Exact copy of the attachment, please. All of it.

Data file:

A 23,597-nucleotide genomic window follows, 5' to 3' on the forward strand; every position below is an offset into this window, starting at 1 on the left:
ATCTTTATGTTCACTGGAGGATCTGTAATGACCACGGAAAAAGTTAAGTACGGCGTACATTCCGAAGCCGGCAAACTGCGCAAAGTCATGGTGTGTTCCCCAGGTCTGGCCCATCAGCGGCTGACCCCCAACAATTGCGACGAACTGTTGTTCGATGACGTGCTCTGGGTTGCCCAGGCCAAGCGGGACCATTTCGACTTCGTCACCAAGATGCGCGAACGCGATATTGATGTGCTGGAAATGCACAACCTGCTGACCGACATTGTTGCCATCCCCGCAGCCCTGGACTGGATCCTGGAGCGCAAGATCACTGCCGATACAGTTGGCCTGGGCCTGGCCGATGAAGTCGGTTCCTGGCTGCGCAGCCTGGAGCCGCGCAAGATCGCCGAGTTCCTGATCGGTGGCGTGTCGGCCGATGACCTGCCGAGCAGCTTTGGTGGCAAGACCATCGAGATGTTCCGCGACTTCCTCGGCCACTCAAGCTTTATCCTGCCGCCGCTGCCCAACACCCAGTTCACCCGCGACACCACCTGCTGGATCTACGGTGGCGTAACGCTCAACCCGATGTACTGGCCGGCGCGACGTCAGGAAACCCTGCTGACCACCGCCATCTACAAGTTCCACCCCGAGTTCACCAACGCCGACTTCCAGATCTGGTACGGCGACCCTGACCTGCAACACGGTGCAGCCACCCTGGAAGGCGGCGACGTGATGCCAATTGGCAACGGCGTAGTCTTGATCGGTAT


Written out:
A 23,597-nucleotide genomic window follows, 5' to 3' on the forward strand; every position below is an offset into this window, starting at 1 on the left:
ATCTTTATGTTCACTGGAGGATCTGTAATGACCACGGAAAAAGTTAAGTACGGCGTACATTCCGAAGCCGGCAAACTGCGCAAAGTCATGGTGTGTTCCCCAGGTCTGGCCCATCAGCGGCTGACCCCCAACAATTGCGACGAACTGTTGTTCGATGACGTGCTCTGGGTTGCCCAGGCCAAGCGGGACCATTTCGACTTCGTCACCAAGATGCGCGAACGCGATATTGATGTGCTGGAAATGCACAACCTGCTGACCGACATTGTTGCCATCCCCGCAGCCCTGGACTGGATCCTGGAGCGCAAGATCACTGCCGATACAGTTGGCCTGGGCCTGGCCGATGAAGTCGGTTCCTGGCTGCGCAGCCTGGAGCCGCGCAAGATCGCCGAGTTCCTGATCGGTGGCGTGTCGGCCGATGACCTGCCGAGCAGCTTTGGTGGCAAGACCATCGAGATGTTCCGCGACTTCCTCGGCCACTCAAGCTTTATCCTGCCGCCGCTGCCCAACACCCAGTTCACCCGCGACACCACCTGCTGGATCTACGGTGGCGTAACGCTCAACCCGATGTACTGGCCGGCGCGACGTCAGGAAACCCTGCTGACCACCGCCATCTACAAGTTCCACCCCGAGTTCACCAACGCCGACTTCCAGATCTGGTACGGCGACCCTGACCTGCAACACGGTGCAGCCACCCTGGAAGGCGGCGACGTGATGCCAATTGGCAACGGCGTAGTCTTGATCGGTAT